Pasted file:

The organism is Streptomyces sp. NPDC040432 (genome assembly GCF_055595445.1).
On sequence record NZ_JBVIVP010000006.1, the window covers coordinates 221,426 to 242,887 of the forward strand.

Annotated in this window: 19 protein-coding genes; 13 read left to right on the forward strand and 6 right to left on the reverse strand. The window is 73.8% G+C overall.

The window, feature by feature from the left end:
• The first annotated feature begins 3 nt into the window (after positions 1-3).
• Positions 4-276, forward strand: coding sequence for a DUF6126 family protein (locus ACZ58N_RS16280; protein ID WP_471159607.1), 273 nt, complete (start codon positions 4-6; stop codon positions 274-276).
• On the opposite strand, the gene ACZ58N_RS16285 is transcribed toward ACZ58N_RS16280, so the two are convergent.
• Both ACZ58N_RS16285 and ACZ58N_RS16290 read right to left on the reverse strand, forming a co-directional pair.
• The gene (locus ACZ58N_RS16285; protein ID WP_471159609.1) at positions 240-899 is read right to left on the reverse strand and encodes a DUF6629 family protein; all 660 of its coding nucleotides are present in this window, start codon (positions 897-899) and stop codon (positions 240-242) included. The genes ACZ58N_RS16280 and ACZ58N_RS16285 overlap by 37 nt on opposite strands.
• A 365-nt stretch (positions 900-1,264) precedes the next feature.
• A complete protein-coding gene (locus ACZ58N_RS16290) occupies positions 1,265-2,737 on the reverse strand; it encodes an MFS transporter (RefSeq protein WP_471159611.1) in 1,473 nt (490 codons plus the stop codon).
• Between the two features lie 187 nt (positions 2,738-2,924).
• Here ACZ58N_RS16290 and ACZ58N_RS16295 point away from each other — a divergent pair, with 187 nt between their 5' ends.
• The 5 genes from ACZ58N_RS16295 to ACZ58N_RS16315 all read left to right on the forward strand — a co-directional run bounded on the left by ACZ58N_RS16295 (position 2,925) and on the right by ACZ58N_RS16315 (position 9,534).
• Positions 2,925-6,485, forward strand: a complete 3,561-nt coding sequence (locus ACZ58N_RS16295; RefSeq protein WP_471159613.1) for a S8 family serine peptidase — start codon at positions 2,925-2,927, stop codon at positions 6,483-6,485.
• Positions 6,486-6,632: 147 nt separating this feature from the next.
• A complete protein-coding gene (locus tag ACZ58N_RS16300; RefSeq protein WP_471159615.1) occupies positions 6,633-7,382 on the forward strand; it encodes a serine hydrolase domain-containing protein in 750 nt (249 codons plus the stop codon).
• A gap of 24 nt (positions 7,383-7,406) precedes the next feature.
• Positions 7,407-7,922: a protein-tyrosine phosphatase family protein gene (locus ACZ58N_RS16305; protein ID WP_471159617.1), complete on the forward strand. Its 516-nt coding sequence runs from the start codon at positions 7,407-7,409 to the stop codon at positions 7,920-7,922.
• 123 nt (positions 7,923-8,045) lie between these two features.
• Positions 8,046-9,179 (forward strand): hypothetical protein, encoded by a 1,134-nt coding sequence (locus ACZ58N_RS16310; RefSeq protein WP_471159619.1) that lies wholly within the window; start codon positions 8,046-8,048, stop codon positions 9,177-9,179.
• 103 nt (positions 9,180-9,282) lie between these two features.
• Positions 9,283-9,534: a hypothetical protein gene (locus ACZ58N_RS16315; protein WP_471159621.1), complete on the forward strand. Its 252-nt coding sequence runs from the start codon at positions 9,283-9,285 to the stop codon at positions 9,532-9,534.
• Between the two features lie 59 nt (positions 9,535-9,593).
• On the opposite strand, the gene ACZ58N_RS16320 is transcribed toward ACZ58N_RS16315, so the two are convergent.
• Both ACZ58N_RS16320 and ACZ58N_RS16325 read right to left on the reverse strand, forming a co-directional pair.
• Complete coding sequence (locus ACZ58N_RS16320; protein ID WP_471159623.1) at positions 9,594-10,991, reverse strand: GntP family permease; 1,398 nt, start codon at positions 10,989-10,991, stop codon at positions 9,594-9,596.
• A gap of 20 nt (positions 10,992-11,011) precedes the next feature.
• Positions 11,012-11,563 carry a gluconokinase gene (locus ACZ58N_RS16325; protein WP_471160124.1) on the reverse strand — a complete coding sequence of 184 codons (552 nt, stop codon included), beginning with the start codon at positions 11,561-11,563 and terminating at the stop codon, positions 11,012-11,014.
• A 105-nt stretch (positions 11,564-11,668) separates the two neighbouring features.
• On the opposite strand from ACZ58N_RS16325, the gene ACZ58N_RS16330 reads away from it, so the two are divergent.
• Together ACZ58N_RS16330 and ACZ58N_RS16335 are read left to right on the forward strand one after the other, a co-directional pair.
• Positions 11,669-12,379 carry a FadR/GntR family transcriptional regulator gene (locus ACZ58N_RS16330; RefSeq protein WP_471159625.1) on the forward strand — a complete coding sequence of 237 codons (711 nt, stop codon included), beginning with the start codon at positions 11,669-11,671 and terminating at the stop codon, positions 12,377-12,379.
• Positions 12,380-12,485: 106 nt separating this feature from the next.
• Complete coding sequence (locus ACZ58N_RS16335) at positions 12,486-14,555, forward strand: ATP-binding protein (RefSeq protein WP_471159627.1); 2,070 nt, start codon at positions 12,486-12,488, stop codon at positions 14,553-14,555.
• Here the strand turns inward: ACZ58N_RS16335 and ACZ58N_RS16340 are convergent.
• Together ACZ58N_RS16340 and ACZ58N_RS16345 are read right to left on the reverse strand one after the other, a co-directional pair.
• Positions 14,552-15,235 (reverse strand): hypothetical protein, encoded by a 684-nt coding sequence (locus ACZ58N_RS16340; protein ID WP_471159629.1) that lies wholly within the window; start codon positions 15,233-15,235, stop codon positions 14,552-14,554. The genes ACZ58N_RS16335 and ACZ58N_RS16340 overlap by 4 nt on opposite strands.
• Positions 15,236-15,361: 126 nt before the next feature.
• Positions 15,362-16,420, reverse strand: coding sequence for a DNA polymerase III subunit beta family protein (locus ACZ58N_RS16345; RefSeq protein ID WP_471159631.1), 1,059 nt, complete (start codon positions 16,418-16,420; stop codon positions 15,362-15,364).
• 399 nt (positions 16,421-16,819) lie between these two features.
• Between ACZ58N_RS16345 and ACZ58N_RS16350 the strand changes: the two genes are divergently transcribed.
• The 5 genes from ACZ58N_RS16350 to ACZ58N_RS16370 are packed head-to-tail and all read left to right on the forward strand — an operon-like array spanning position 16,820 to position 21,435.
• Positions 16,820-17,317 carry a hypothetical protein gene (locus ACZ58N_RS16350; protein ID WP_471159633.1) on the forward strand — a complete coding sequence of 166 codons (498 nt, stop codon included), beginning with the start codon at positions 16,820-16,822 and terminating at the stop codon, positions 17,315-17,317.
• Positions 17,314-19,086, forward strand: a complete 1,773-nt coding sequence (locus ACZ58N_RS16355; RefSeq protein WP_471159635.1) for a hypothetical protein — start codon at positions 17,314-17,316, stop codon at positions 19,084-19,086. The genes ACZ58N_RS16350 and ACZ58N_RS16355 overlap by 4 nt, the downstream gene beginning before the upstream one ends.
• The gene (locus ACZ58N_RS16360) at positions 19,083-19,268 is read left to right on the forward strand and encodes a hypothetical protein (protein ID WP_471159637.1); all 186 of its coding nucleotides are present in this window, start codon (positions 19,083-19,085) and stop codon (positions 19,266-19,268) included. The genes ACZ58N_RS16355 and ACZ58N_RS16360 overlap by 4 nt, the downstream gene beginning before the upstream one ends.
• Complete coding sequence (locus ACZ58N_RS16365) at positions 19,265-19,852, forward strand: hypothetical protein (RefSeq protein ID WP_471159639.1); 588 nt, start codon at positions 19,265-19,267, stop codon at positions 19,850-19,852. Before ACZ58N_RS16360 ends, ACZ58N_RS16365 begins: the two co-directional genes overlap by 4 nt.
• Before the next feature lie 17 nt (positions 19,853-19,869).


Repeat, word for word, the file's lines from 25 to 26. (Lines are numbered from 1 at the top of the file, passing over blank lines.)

• On the opposite strand, the gene ACZ58N_RS16320 is transcribed toward ACZ58N_RS16315, so the two are convergent.
• Both ACZ58N_RS16320 and ACZ58N_RS16325 read right to left on the reverse strand, forming a co-directional pair.